DETROIT (AP) – It took about 40 years to finish the original survey of Michigan land in the 1800s, but the program to find and restore or replace the monuments that marked property lines may take longer. It’s all about finding corners.

In the first survey, cedar posts, rocks and gun barrels – whatever was available – were used to mark corners. They are critical reference points for determining private property lines, road placement and township boundaries.

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Over time, many of those monuments have rotted or disappeared, often during road construction.

Today, surveyors put metal or concrete monuments in the ground to mark the corners.

In 1993, when the program to resurvey the state was pitched, it was a 20-year effort. Today, based on the pace of the last 18 years, one expert estimates it could take 50 years to finish.

“It’s horribly underfunded,” said Joe Kapelczak, the surveyor in charge of Oakland County.

Kapelczak said the $5.3 million approved for the program this year is about $15 million short.

The program is funded from fees collected when documents such as mortgages are recorded at register of deeds offices. Those fees are now $4 for each document, but are scheduled to drop to $2 in 2023.

Knowing property corners is crucial, said Julie DeBoer, executive director of the Michigan Society of Professional Surveyors.

“The whole system of land ownership is built on that,” she said.

Surveyors blame the slow pace of the state’s first survey of land since the 1800s on the economy.

With fewer documents recorded at register of deeds offices, less money is generated from the recording fees that pay for the program.

“The funds haven’t been there,” said Chris Beland, the director of the Office of Land Survey and Remonumentation.

But surveyors also cite a $15-million transfer from the fund to the state’s general fund in 2006 to shore up the state budget as part of the problem. A 2009 report to the Legislature on re-monumentation – the most recent available – said $116 million had been deposited into the re-monumentation fund since its inception, and $105 million had been disbursed.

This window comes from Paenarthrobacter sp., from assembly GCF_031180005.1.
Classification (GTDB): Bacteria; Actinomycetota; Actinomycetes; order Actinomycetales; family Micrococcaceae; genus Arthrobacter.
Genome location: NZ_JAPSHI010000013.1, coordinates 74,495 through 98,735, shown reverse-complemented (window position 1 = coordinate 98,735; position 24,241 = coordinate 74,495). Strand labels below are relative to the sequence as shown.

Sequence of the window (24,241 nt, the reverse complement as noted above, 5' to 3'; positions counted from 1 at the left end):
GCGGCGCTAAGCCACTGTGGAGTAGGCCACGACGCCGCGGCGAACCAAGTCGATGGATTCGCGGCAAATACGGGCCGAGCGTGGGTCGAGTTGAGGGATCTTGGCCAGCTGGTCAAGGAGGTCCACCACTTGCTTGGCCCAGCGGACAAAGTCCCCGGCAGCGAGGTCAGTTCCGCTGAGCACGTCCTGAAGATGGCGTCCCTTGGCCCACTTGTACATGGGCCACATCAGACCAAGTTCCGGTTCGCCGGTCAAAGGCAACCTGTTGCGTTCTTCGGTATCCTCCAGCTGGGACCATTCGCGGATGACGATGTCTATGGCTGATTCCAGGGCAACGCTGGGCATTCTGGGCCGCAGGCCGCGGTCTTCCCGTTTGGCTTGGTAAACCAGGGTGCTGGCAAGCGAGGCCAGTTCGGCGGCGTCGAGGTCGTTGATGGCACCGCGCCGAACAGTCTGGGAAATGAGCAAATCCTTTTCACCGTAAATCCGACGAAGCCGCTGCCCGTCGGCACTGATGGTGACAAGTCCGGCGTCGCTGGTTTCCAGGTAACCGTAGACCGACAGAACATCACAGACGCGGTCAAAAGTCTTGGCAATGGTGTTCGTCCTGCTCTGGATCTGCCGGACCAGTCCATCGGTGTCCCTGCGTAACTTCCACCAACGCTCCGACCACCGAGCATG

To boost the program, Julie DeBoer, executive director of the Michigan Society of Professional Surveyors, and Barry County Surveyor Brian Reynolds met with Lt. Gov. Brian Calley in early August to gauge interest in a possible recording fee increase to support the program, she said.

Kapelczak, the Oakland County surveyor, said it’s important to speed up the process.

“A lot of the corners are becoming lost corners” because of age, he said.

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The size of the project is hard to comprehend.

Michigan has about 300,000 property corners. Exactly how many are left to be re-monumented is unknown, although the state expects each county to supply its number when it applies for its 2013 grant. Counties in metro Detroit and Kent County, home to Grand Rapids, are farthest along.

When people think of surveyors, names such as George Washington and Daniel Boone may come to mind. And, according to Macomb County surveyor Martin Dunn, survey tools hadn’t changed that much until recent years as measuring chains gave way to Global Positioning System units.

Dunn, a third-generation surveyor whose sons and brother work with him at Great Lakes Geomatics in Warren, has been aggressively pushing re-monumentation in Macomb County.

Most of the county is done, except for the Ford Proving Grounds in Bruce Township and private claims along Lake St. Clair, which – unlike the neat, grid system that covers most of Michigan – tend to be long slivers of land jutting from the water. Those private claims generally predate the 1815 survey.

Dunn said re-monumentation involves significant research because surveyors seek the original monuments – or the location where they should be if they’re missing.

In place of the old markers, many destroyed and removed, survey crews working on re-monumentation in Macomb County place metal rods with aluminum caps every half mile. They use concrete monuments in farms or subdivisions.

But the program is not just about finding old monuments. In addition to a 20-year maintenance program, where survey crews must return to check monuments to make sure they are not lost, specific coordinates of the markers are being collected for a state database.

Nicole Perry, 68, of Bliss Township in northern Michigan’s Emmet County, considers a dispute that arose in 1989 after the state Department of Natural Resources completed a program similar to re-monumentation, an example of what can go wrong for average landowners.

The change led to a flap with a neighbor over 2 acres that he tried to claim. She reached a settlement to maintain control of the area.

“It ended up costing me about $4,000 to fight for my front yard,” she said, noting that other landowners could face similar problems.

Macomb County historian Don Green said problems may arise because some of the survey work from the 1800s was inaccurate.

But ultimately, supporters say the program is expected to reduce disputes.

“It should, in the long run, clarify and clear up possible discrepancies,” said Beland, the director of the Office of Land Survey and Remonumentation.

DeBoer, the executive director of the surveyors society, noted that the goal of re-monumentation “is getting something in the ground that’s going to be used again and again.”

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